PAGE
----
As with most turf grass, an annual soil test is the only way the fertilizer needs of a bahia lawn. In general bahiagrass has low fertility requirements, which makes it suitable for infertile soils. Nitrogen should be applied at a rate of no more than 1 pound per 1,000 square feet per application. Chlorotic (pale green) blades darken after an application of nitrogen.
Bahia grows slowly. You only need to cut it every 7 to 14 days while it is actively growing. Mow it to a height of 3 to 4 inches. Taller grass like that will shade the soil and keep it cool and moist. This will encourage deeper root growth. It will also make your lawn look fuller.
Uses of Bahia Grass (Paspalum notatum)
Erosion control: Bahiagrass is used for the NRCS conservation practices Grassed Waterway and Critical Area Planting. It is planted on critical areas such pond banks, levees, and gullies in agricultural fields.
Turf: This grass is suitable for low-maintenance lawns and public areas, and is recommended for infertile soils and heavy traffic areas. It is more shade tolerant than bermudagrass.
Livestock: Bahiagrass, with proper management, provides fair to good pasture and hay, and can be used in woodland pasture systems (silvopasture). Forage quality depends on soil fertility and grass stage of growth. Bahiagrass hay is leafy, but difficult to make because of bahiagrass’ prostrate growth habit.
Varieties of Bahia Grass (Paspalum notatum)
Below are a few popular bahiagrass cultivars:
: This variety sports thin leaves and an extensive, deep root system that gives it extra heat and cold tolerance. It is more winter-hardy than other varieties.
'Argentine' bahiagrass: Featuring darker green blades than other varieties, this type of bahia is often chosen for aesthetic reasons.
'Sand Mountain' bahiagrass: With its narrow blades and cold hardy nature, 'Sand Mountain' grows better than other varieties in the northernmost areas of the accepted growing zones for this grass.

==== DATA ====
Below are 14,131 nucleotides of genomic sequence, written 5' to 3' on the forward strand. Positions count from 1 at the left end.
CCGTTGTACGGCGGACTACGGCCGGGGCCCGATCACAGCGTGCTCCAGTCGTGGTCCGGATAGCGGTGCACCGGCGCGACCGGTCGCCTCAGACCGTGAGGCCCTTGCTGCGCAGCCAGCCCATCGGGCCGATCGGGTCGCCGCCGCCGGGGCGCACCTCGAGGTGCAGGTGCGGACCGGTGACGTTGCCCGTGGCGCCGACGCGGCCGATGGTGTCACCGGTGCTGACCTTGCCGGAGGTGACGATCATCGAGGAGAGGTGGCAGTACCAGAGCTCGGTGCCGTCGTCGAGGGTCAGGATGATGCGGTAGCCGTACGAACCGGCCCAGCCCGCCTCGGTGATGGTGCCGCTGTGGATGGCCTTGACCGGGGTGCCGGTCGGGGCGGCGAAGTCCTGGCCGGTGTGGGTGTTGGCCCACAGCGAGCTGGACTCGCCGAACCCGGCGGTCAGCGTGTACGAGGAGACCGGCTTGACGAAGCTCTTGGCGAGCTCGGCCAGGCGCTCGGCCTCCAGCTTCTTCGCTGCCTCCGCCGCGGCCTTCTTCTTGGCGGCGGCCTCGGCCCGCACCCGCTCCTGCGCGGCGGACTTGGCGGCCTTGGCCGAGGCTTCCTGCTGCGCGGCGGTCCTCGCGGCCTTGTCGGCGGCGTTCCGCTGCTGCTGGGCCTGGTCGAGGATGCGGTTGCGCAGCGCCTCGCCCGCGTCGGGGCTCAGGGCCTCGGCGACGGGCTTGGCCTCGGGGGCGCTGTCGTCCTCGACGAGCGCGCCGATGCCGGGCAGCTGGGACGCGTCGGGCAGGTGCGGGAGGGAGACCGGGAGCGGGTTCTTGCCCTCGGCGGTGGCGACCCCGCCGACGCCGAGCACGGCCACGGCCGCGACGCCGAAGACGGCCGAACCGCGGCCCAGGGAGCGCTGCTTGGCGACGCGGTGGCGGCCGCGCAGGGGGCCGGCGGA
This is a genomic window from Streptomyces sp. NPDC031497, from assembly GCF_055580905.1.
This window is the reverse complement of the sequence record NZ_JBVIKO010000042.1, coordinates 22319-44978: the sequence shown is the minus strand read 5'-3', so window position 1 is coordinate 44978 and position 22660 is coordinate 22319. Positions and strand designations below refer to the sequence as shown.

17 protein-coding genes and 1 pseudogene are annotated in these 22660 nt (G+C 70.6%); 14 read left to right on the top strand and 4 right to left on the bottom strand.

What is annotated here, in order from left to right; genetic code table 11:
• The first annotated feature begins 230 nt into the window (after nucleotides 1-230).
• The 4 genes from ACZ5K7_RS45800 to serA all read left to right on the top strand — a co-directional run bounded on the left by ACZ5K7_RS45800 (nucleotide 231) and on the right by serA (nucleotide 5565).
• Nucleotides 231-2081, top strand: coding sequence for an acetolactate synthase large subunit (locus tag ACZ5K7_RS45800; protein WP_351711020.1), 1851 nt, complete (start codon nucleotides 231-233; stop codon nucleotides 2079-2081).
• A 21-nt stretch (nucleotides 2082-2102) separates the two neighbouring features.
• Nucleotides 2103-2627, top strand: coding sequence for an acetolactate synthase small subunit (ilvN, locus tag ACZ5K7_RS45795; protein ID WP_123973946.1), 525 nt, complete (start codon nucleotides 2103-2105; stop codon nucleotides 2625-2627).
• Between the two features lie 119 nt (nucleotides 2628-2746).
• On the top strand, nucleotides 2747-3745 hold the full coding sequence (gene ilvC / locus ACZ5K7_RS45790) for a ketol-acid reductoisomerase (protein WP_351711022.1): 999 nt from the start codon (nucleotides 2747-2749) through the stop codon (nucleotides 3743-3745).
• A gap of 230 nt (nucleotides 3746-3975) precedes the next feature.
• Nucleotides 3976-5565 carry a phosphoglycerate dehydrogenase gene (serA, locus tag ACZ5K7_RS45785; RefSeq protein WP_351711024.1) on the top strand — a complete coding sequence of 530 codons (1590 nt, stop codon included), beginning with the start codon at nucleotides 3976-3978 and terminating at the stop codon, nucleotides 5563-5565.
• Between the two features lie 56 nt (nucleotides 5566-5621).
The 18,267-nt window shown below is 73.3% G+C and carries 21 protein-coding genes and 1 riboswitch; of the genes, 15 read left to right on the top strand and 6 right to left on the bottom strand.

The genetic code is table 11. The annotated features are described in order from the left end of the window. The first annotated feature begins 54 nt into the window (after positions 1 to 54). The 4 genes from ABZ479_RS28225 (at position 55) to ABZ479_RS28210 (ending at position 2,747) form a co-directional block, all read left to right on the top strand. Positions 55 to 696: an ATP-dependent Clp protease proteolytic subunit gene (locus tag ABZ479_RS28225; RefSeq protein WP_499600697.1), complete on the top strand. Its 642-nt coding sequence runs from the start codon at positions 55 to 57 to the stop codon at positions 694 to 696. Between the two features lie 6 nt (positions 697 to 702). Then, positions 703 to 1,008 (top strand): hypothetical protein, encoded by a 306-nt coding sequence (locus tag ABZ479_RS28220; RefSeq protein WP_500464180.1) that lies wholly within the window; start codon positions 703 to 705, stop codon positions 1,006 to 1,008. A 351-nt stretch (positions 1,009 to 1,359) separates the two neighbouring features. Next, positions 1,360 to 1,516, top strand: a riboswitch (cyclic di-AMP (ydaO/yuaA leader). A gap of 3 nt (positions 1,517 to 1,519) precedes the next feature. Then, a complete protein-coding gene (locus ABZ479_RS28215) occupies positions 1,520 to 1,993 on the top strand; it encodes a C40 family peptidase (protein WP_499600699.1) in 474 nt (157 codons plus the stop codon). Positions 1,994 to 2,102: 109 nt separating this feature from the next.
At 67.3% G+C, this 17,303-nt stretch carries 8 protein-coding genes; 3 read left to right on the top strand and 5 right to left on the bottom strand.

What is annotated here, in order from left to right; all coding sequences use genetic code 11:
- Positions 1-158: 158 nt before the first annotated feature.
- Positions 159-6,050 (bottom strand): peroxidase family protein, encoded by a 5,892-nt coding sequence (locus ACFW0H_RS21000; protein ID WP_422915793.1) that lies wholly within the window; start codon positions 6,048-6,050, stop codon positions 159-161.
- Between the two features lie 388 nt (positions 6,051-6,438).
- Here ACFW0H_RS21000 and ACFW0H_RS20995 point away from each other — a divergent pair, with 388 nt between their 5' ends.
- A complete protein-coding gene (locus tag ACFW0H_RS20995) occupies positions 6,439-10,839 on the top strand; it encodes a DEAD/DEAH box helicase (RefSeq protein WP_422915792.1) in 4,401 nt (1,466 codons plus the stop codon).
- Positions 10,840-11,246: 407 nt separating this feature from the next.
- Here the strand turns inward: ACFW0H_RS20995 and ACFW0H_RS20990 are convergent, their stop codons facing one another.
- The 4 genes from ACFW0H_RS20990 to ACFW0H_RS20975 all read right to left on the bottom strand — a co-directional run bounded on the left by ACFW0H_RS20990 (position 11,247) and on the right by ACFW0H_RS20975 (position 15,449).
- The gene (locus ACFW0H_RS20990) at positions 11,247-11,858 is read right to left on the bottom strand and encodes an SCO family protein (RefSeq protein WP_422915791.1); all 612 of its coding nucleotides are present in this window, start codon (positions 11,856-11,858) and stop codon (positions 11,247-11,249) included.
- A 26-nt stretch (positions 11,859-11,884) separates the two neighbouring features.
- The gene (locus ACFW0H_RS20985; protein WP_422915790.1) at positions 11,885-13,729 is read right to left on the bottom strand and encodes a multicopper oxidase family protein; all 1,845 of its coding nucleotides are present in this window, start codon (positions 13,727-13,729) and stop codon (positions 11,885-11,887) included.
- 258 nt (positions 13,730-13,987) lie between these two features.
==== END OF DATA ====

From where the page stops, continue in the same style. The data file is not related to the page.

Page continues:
The most common insect causing harm is the mole cricket. It burrows into the soil and damages the roots to the point where the grass will wilt and die.
If you suspect you have crickets burrowing into the soil, apply 2 gallons of water mixed with 1 to 2 ounces of detergent soap per 2 square feet to the damaged area. This will flush out any mole crickets that are around.
Insecticides for mole crickets are constantly changing, but bait-type insecticides seem to work best.
Mole crickets can frequently burrow itself in the soil of bahia grass
Occasionally, bahia grass is affected by the dollar spot fungal disease. It will appear as large brown spots on the leaves.
The disease is usually caused by nitrogen deficiency. So, as long as you’re fertilizing your lawn correctly, this should not be an issue.
If the spots do show up on your lawn, a light dusting of 8 ounces of nitrogen per 1,000 square feet should remedy the problem.
Bahia Grass (Paspalum notatum) Companion Plants
The dense, compact sod of bahiagrass inhibits the growth of intercropped legumes. However, white clover (Trifolium repens) and winter annuals such as crimson clover (T. incarnatum) and arrowleaf clover (T.vesiculosum) can be established and grown in bahiagrass pastures and hayfields.